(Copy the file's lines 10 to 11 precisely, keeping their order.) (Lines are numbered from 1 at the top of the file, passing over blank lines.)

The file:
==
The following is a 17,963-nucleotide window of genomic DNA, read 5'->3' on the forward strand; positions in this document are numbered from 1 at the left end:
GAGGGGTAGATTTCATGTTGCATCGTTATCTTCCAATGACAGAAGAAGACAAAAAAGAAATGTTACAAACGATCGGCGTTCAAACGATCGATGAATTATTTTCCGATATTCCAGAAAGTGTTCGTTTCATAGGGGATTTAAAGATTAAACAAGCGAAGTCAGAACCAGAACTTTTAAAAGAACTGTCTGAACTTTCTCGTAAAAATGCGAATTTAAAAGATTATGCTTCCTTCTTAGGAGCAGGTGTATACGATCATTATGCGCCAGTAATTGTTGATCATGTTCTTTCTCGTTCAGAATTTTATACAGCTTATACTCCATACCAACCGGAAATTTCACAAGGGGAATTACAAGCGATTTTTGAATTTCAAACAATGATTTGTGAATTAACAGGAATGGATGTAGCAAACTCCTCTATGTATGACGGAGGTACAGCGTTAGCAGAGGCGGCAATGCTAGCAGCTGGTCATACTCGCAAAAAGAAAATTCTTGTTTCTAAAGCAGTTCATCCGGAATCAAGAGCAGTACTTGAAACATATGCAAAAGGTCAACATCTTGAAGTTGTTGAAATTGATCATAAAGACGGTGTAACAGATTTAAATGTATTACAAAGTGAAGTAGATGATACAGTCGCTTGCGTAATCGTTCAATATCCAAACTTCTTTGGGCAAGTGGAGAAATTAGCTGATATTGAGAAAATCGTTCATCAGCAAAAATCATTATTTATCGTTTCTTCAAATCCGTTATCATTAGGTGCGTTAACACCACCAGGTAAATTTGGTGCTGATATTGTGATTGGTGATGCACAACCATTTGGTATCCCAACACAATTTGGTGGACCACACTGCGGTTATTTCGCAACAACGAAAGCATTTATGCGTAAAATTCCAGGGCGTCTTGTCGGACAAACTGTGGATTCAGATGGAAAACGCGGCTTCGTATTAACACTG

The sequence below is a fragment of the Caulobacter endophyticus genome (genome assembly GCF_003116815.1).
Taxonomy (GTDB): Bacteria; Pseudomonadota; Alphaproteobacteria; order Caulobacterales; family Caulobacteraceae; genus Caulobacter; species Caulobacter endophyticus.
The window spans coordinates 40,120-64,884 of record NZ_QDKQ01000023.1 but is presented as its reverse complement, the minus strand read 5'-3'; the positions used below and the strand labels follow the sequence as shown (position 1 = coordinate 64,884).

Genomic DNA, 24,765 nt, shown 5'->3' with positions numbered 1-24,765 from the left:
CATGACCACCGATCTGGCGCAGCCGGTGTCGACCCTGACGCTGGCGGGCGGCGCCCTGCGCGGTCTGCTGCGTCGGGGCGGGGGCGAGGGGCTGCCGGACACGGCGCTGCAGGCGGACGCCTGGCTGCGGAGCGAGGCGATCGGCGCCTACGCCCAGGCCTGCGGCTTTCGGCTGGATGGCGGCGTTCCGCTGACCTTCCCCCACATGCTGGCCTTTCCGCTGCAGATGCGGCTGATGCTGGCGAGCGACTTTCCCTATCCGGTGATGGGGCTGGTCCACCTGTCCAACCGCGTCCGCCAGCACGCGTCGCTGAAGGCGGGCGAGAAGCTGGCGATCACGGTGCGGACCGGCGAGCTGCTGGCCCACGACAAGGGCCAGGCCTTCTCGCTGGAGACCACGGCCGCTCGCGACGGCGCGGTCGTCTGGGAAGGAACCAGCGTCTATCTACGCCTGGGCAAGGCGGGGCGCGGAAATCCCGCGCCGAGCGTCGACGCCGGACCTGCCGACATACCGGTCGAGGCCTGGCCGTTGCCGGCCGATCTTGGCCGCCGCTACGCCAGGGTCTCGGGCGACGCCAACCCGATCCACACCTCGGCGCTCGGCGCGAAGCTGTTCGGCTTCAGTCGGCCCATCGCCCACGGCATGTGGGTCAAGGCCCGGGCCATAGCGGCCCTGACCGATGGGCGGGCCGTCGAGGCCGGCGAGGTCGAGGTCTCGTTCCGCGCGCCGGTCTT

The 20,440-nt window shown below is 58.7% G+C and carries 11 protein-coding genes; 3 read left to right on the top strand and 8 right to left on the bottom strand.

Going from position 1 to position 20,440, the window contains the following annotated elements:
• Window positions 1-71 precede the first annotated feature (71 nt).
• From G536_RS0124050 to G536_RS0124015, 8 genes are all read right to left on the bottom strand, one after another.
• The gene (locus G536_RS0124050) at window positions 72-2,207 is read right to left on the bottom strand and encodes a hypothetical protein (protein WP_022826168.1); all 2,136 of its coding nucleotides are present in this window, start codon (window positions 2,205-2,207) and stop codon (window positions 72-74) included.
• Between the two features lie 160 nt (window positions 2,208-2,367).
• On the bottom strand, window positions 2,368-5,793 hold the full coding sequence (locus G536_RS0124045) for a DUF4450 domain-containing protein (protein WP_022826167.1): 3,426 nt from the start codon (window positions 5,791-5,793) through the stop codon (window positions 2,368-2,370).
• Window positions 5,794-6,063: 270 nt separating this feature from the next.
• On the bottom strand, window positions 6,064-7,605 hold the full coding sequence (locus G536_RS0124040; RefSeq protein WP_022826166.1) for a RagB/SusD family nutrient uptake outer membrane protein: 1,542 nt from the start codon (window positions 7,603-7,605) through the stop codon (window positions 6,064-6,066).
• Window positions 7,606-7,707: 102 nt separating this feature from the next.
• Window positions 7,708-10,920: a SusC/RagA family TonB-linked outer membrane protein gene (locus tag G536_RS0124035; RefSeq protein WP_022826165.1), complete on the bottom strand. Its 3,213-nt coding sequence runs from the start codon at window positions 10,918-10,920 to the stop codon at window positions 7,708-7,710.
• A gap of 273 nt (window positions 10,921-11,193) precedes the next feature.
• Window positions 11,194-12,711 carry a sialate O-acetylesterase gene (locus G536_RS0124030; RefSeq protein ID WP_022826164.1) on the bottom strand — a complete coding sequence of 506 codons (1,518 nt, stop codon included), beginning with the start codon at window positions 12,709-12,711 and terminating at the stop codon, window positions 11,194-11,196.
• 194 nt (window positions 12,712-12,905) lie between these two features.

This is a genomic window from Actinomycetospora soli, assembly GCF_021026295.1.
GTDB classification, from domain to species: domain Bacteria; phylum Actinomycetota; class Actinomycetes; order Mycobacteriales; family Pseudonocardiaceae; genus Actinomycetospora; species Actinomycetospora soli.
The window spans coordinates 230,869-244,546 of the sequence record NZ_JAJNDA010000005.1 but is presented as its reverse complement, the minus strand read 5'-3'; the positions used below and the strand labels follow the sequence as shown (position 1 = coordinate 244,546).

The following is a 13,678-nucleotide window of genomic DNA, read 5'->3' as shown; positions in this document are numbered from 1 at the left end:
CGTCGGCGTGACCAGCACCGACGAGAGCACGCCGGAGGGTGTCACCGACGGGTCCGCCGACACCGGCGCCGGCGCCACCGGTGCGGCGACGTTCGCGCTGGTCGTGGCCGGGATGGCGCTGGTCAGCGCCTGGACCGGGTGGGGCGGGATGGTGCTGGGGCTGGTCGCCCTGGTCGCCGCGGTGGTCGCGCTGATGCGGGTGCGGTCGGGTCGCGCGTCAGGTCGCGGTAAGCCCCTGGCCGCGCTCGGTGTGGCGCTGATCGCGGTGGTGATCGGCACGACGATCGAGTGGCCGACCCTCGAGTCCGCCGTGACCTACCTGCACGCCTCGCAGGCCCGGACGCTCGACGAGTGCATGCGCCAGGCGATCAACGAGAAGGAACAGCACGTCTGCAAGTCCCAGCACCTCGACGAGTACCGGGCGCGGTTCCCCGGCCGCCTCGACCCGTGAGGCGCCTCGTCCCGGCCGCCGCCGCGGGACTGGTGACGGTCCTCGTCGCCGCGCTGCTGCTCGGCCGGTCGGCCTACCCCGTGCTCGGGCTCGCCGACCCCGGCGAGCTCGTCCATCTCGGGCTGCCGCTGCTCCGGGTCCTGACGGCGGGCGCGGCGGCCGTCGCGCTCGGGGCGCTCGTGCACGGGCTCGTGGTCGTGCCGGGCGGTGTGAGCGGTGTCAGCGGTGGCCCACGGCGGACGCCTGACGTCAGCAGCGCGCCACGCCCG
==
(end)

• Window positions 1-71 precede the first annotated feature (71 nt).
• From G536_RS0124050 to G536_RS0124015, 8 genes are all read right to left on the bottom strand, one after another.